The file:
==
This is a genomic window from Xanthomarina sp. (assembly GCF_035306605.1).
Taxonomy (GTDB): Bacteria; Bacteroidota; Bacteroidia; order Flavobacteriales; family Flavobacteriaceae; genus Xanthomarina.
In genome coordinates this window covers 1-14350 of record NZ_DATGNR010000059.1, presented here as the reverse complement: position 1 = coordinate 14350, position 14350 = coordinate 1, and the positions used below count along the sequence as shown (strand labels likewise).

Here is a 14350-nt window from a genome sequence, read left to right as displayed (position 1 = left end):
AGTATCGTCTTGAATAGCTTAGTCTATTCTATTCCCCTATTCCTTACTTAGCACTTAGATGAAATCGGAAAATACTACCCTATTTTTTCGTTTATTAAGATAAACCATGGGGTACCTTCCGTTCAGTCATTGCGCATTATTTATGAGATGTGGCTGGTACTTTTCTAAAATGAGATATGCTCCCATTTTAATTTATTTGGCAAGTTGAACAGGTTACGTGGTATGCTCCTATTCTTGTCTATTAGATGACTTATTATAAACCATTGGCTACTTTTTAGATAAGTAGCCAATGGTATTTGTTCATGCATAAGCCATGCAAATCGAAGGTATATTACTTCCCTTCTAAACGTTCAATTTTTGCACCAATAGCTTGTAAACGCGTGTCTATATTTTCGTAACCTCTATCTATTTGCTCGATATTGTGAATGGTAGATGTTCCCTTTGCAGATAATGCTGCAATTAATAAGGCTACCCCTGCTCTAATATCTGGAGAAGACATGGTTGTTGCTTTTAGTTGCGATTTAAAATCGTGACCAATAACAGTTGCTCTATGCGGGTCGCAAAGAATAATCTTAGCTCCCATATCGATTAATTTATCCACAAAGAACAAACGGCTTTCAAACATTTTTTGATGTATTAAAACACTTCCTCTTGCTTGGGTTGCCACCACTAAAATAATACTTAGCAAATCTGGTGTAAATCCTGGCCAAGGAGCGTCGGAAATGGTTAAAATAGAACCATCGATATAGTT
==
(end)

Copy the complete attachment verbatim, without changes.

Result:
This is a genomic window from Xanthomarina sp. (assembly GCF_035306605.1).
Taxonomy (GTDB): Bacteria; Bacteroidota; Bacteroidia; order Flavobacteriales; family Flavobacteriaceae; genus Xanthomarina.
In genome coordinates this window covers 1-14350 of record NZ_DATGNR010000059.1, presented here as the reverse complement: position 1 = coordinate 14350, position 14350 = coordinate 1, and the positions used below count along the sequence as shown (strand labels likewise).

Here is a 14350-nt window from a genome sequence, read left to right as displayed (position 1 = left end):
AGTATCGTCTTGAATAGCTTAGTCTATTCTATTCCCCTATTCCTTACTTAGCACTTAGATGAAATCGGAAAATACTACCCTATTTTTTCGTTTATTAAGATAAACCATGGGGTACCTTCCGTTCAGTCATTGCGCATTATTTATGAGATGTGGCTGGTACTTTTCTAAAATGAGATATGCTCCCATTTTAATTTATTTGGCAAGTTGAACAGGTTACGTGGTATGCTCCTATTCTTGTCTATTAGATGACTTATTATAAACCATTGGCTACTTTTTAGATAAGTAGCCAATGGTATTTGTTCATGCATAAGCCATGCAAATCGAAGGTATATTACTTCCCTTCTAAACGTTCAATTTTTGCACCAATAGCTTGTAAACGCGTGTCTATATTTTCGTAACCTCTATCTATTTGCTCGATATTGTGAATGGTAGATGTTCCCTTTGCAGATAATGCTGCAATTAATAAGGCTACCCCTGCTCTAATATCTGGAGAAGACATGGTTGTTGCTTTTAGTTGCGATTTAAAATCGTGACCAATAACAGTTGCTCTATGCGGGTCGCAAAGAATAATCTTAGCTCCCATATCGATTAATTTATCCACAAAGAACAAACGGCTTTCAAACATTTTTTGATGTATTAAAACACTTCCTCTTGCTTGGGTTGCCACCACTAAAATAATACTTAGCAAATCTGGTGTAAATCCTGGCCAAGGAGCGTCGGAAATGGTTAAAATAGAACCATCGATATAGTT